For the workers in Counterfeiters, the jingle of coins is not about affluence or luxury - it's about survival and a measure of independence and self determination, not needing to be reliant on the continuing good favour of a 'master'; and the generosity of the masters or masters' successors with the advent of old age or ill health.  A small amount of capital would redeem them from servitude and dependence, and enable them to set up with an inn or a bawdy-house, a small trading enterprise or a money lending business.  With the example of the Ferryman, to have a boat is a means to make some disposable income, and not be entirely dependent on the land for sustenance.

For Lucia, a high-status lady's maid, her continued employment will be based on her disposition, her appearance, and her ability to work.  The offer of a capital sum for her part in a murder plot is impossible to resist.  A small sum might buy a hostelry in the manner of Mistress Quickly's, and may even attract a hard-up but handsome husband.  The alternative?  Begging, stealing, and whoring, should she no longer be desired as a lady's maid. 

For Alessandro and Benetto, the two soldiers, their duties probably vary between tax collecting, light 'policing' of the surrounding countryside, and guard duty in the castle.  Where 'preferment comes by the letter', to have a powerful man in one's debt is a short cut to advancement, but equally, dangerous for all concerned.  Staking their allegiance to Stefano is a calculated gamble, but the expectations of the two parties are at odds.  For Stefano, of the old family, old money and hereditary expectations, preferment and payment is the great man's gift, not the labourer's right, and may be offered or withdrawn according to his whim.  But for new man Alessandro, 'When I am owed my wages, I'll not beg'.  His allegiance is a commercial property, the only one he has, and to be maintained it must be paid for.  The masterless man has in common with the wandering ronin; and when loyalty is no longer a social or economic advantage, it will be withdrawn or reversed.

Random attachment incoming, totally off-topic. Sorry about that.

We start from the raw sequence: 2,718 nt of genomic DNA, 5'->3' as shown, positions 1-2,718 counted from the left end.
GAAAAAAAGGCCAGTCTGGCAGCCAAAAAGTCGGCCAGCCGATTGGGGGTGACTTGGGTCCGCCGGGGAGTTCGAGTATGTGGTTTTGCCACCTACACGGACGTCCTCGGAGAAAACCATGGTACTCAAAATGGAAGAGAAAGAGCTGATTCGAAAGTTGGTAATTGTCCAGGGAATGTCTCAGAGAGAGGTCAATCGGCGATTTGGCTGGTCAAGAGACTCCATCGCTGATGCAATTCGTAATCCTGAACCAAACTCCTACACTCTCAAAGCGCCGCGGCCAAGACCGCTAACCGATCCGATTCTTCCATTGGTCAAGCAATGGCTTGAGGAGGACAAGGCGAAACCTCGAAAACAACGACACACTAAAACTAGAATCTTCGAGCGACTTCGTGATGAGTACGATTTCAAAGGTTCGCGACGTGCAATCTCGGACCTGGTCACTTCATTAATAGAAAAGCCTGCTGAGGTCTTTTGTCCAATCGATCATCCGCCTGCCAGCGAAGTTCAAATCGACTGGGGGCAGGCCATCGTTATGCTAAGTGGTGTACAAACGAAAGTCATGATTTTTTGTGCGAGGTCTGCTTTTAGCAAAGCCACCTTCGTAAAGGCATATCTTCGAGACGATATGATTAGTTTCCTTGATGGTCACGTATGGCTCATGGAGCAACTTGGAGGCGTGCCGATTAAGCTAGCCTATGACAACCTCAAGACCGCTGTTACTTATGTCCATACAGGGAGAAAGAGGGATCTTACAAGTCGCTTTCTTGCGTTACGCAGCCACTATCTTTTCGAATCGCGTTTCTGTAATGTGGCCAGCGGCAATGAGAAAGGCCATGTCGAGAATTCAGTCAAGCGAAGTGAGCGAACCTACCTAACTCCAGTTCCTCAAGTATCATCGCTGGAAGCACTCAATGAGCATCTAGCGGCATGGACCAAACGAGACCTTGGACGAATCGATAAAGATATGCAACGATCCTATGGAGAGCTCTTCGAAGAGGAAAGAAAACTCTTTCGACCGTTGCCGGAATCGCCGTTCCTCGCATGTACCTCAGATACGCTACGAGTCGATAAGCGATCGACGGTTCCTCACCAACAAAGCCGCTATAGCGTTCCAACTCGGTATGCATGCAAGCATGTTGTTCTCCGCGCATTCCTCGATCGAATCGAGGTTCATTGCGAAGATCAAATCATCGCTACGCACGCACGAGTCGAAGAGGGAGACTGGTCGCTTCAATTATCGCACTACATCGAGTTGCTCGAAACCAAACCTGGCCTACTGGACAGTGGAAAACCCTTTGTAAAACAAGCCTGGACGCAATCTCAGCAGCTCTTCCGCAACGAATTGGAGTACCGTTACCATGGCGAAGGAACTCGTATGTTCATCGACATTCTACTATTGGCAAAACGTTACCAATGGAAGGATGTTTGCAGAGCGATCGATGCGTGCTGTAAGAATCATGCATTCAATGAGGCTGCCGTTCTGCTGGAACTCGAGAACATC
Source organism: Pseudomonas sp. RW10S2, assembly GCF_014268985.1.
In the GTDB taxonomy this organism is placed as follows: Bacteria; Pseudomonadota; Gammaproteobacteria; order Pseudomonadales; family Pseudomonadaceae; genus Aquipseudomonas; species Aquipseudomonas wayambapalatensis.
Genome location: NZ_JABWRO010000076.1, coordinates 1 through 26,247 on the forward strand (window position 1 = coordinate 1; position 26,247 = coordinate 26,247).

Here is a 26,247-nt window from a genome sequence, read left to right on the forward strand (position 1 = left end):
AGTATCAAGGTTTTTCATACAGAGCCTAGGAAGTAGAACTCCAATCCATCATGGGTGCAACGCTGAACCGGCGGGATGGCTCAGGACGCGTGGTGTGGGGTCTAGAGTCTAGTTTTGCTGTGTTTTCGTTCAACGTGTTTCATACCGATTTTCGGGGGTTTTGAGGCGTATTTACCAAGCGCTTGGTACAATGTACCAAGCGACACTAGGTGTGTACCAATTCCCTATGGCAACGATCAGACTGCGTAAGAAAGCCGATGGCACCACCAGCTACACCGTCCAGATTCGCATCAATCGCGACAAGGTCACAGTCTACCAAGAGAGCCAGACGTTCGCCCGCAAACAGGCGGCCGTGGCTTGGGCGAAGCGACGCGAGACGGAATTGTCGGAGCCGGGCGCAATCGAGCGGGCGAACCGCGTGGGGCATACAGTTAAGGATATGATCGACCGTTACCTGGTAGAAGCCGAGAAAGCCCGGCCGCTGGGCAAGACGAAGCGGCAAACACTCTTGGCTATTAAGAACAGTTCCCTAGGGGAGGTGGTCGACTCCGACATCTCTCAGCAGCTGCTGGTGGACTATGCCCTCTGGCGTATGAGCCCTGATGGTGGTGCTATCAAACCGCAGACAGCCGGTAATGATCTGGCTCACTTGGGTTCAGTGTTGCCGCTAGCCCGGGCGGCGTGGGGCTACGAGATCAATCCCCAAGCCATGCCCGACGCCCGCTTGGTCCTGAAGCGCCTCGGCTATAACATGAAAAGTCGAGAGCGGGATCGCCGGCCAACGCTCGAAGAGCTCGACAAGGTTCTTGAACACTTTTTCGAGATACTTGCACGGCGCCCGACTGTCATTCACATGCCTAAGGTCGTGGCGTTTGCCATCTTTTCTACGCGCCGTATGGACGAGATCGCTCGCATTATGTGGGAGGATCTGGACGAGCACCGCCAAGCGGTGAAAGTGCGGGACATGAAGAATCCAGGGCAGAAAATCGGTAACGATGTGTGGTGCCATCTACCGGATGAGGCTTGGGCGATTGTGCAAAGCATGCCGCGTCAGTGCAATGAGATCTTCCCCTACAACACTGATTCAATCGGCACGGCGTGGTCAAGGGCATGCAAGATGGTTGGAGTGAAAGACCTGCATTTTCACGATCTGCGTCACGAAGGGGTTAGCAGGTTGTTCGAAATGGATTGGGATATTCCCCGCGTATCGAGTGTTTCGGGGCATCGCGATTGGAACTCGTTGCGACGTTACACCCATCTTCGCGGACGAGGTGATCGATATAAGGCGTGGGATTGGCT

Hemingway wrote, 'all stories end with death'; The Counterfeiters' Tragedy, does literally (and in spades), and metaphorically.  All the Machiavellian machinations, the plots, the best-laid plans, are thwarted by death; of plotters, of messengers, of revengers, of innocents.  The playing out of human drama on this ultimate scale has a quality at once operatic and personal; and we are redeemed through witnessing the error, the calumny, and the virtue of others.

Sex in Counterfeiters is barren, not fertile.  Currency is offered, given, stolen, but ends as an inert artefact, 'worth nothing save in someone's hand'.  Change, as a force, consumes itself, leaving behind an altered, but restabilised status quo.  The plot 'dies', but its effects are lasting.

The narrative ends with a final hope of establishing a new equilibrium.  As in Romeo and Juliet, a new day dawns, bringing with it 'a glooming peace'.  The true effects of the play, one may hope as a director, are felt by the audience.

text copyright © 2007 Tod Higginson

Tod Higginson has directed a number of short films, theatrical works and radio pieces. 
The Counterfeiters' Tragedy was his first work as director on the London fringe.  He graduated with a First Class BA Hons degree in Drama and Theatre Arts from Goldsmiths College, University of London, in 2003.  He has worked as a technical director on the London stage and at the Edinburgh Festival Fringe, and had audio work broadcast on London's Resonance FM and the world wide web.